Vietnam Center and Archive Collection Finding Aid

Collection Finding Aid

Social Movements Collection
Collection Number
129 linear feet
Physical Location(s)
D123.1A; Museum Objects
Processed by
R. Grau, Jun. 2005[Updated: Jun. 2007 by T. Reynolds]
Digitization Status
Items from this collection have been digitized and are available in the Virtual Vietnam Archive.

To search for items within this collection, or within all of the holdings of the Vietnam Archive, go to the Virtual Vietnam Archive

Scope and Content

The Social Movements Collection is 128 linear feet of newspapers, newsletters, periodicals, correspondence, pamphlets, fliers, brochures, books and other assorted materials documenting the socio-political environment prevailing in the US in the 1960s and 1970s, and many aspects of American involvement in the Vietnam War including the anti-war and anti-draft movements. The material ranges in dates from 1925 to 2004. The bulk of the material is from the 1960s and 1970s. The Social Movements Collection is divided into four series: Series I - Social Protest Groups (52 linear feet); Series II -Periodicals (13 linear feet); Series III - Newspapers and Newsletters (60 linear feet); and Series IV - Assorted Materials (3 linear feet). Each folder in every series is labeled with abbreviations and numbered. All folders are labeled SM, which indicates the Social Movements Collection. Furthermore, each folder is marked with NN, P, SPG, or AM, indicating Newspapers and Newsletters, Periodicals, Social Protest Groups, or Assorted Material respectively.

Series I

Social Protest Groups (52 Boxes)

The contents of each file include primarily official correspondence, pamphlets, fliers, newsletters, books, and other publications containing information distributed by any particular group. Groups (approximately 3500) include memorial and education foundations; campus organizations (political, religious, social, international students); organizations, institutes, and centers in communities and states across the US (Charlottesville, Atlanta, Chicago, Washington DC, San Francisco Bay Area, New York) focusing on several topics (Palestine, prisons, race relations, Indochina, war, poverty, economics, politics, international relations, labor, Cuba, education, the Middle East, environment); legal defense committees for various individuals and groups; social issues activist groups (abortion, anti-draft, drugs, economy, environment, equal rights, gays, prisons, racism, war tax, women's rights); religious organizations (Jews, Muslims, Christians, Catholics, Atheists); political groups (Democrats, Republicans, Libertarians, Anti-communists, Socialists); groups spearheading campaigns for individuals running for different offices (President, Congress); ethnic groups (Arabs, African Americans, Jews); and others. Groups in this series are arranged by name in alphabetical order.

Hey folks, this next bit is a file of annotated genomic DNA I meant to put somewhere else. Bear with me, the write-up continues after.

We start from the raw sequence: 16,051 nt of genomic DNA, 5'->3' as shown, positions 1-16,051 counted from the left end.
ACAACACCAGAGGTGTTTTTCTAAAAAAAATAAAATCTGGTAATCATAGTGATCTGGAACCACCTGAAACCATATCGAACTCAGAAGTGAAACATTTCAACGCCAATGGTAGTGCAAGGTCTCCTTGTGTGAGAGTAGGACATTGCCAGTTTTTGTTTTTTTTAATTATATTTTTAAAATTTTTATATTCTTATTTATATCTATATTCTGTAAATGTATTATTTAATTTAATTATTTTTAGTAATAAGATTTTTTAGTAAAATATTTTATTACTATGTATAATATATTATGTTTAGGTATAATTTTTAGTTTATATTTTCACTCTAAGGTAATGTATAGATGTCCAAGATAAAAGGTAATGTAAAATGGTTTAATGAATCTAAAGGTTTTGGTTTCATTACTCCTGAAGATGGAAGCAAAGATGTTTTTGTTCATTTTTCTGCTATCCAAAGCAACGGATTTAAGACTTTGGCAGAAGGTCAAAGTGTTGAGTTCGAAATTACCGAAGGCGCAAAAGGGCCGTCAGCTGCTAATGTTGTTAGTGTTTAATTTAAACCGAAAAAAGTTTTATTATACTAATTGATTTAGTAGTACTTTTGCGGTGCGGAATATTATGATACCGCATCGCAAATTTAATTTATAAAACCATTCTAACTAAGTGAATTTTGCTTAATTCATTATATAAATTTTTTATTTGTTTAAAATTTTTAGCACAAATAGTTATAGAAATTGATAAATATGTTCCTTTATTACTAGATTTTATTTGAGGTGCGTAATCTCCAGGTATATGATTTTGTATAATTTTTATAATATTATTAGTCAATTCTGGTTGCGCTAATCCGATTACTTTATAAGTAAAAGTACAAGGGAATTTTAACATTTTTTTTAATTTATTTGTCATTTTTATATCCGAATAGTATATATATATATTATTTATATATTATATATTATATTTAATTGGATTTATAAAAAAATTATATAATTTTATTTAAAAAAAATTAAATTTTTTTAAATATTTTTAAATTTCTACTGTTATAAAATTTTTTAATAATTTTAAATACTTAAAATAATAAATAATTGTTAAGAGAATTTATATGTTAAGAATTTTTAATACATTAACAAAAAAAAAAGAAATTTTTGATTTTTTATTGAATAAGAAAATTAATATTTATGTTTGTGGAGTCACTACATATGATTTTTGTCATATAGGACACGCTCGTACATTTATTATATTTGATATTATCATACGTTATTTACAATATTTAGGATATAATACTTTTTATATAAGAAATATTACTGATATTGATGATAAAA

Series II

Periodicals (13 Boxes)

An assortment of periodicals (approximately 1380 volumes) ranging in publication dates from 1925 to the 1980s cover many topics including politics, economics, religion, society, and education in the United States. The bulk of the periodicals come from the mid- to late 1960s and the 1970s. Many periodicals are editorial in nature, while others are news journals. A few periodicals cover news and events from other countries and regions in the world including Cuba, Hungary, Scotland, South Africa, the Middle East, and Asia. Periodicals are arranged in alphabetical order according to title, then chronologically.

Series III

Newspapers and Newsletters (60 boxes)

Newspaper and newsletter publications (approximately 11,200) by various groups include unofficial military publications from various US bases throughout the world; community papers from cities across the United States; political activist newspapers (communists, socialists, libertarians, feminists, white supremacists, others); publications from various religious groups (Christians, Muslims, Jews); college and university publications from across the US; Native American tribal group publications; human rights activist / humanitarian publications; and war veterans publications chronicle a wide variety of issues including the Vietnam War; the anti-war movement; race relations in America; feminism; economics; the clash between labor and capital; and a host of other socio-political issues. The dates of the material range from 1941 to 2004. The bulk of the material was published in the mid- to late 1960s through the 1970s. Newspapers and Newsletters are arranged in alphabetical order by title, then chronologically.